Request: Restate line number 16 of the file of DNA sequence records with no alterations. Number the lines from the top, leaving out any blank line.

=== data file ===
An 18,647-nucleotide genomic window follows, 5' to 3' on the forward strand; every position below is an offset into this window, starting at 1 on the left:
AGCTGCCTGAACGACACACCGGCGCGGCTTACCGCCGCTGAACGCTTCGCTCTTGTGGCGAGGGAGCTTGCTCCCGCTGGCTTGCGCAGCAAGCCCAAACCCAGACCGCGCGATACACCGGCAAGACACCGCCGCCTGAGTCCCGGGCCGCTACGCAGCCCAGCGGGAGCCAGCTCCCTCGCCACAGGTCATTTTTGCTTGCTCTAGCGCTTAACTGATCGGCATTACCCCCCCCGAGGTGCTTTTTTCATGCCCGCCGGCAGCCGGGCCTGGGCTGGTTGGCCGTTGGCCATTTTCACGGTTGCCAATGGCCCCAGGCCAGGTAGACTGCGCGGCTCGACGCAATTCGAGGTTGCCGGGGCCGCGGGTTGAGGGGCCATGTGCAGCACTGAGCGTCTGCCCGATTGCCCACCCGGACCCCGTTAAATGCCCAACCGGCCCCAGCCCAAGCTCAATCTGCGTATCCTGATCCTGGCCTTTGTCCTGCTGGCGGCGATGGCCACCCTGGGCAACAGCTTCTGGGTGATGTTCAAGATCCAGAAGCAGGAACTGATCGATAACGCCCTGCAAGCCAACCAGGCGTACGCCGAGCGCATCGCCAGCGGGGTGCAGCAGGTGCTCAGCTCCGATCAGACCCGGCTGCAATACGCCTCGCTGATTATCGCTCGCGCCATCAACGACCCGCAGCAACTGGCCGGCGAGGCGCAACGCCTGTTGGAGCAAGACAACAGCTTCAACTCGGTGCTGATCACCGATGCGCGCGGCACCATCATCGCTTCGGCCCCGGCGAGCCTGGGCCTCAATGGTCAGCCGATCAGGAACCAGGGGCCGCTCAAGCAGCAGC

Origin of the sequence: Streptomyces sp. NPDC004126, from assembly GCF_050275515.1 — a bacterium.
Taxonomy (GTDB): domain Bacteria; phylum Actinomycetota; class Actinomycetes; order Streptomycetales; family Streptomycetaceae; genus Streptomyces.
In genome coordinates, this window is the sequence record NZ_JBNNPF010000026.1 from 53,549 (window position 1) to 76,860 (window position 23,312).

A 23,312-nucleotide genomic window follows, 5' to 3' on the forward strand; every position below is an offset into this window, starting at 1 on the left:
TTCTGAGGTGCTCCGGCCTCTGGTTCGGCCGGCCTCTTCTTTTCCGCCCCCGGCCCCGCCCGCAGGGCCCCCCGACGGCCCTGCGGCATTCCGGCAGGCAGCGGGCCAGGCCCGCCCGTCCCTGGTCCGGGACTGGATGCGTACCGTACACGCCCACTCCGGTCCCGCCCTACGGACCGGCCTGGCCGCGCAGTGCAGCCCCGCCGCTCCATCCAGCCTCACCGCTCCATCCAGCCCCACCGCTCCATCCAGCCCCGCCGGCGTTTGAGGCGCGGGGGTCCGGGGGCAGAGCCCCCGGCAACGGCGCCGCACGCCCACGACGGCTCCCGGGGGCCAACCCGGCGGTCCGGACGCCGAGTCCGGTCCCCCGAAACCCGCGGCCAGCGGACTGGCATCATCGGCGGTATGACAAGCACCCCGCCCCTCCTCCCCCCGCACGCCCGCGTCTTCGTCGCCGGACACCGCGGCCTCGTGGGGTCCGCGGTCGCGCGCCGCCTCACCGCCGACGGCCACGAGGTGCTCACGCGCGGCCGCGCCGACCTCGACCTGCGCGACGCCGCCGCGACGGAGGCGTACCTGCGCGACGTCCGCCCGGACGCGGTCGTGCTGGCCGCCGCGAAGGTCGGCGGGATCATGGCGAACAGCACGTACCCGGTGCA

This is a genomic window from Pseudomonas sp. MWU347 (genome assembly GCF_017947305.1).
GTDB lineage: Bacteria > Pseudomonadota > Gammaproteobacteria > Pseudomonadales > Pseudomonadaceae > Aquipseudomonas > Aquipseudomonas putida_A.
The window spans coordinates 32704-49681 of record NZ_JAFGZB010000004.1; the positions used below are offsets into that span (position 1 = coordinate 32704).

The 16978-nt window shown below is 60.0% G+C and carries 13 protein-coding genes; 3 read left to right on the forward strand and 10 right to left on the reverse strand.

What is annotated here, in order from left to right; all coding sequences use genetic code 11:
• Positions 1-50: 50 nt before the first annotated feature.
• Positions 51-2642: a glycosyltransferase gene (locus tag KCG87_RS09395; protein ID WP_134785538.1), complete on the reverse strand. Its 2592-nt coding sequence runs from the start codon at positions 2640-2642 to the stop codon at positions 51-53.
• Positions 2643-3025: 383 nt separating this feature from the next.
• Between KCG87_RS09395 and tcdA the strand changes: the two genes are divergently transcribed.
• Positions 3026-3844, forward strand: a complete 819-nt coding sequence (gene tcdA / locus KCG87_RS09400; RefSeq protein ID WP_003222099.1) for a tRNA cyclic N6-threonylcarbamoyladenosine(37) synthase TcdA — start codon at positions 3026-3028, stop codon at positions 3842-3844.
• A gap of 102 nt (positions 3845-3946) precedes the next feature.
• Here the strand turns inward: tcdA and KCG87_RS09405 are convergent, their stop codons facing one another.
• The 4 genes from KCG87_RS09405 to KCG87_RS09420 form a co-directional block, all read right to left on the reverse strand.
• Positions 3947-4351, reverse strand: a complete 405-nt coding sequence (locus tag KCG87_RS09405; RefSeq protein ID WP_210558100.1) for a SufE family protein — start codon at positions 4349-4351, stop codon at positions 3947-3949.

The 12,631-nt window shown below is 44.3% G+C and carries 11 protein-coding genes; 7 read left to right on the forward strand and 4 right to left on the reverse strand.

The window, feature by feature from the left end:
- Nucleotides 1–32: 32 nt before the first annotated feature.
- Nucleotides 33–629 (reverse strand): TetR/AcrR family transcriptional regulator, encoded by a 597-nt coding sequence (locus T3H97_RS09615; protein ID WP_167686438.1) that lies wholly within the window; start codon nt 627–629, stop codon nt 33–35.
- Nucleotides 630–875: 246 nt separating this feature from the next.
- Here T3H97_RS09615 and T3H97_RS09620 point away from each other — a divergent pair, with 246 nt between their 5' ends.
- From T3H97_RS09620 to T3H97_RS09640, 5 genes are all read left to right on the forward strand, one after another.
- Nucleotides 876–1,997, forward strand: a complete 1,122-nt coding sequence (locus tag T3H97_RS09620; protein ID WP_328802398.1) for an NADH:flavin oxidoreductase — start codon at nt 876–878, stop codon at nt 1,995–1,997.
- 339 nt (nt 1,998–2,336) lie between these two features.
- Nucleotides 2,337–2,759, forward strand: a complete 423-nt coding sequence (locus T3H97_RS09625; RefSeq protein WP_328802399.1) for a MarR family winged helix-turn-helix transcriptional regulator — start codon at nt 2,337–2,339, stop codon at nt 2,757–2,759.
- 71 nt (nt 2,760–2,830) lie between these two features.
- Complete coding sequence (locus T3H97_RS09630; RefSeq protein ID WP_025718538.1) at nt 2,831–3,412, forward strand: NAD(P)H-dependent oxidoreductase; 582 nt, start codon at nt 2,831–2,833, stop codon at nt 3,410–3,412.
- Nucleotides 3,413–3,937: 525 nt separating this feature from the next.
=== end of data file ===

• Between KCG87_RS09395 and tcdA the strand changes: the two genes are divergently transcribed.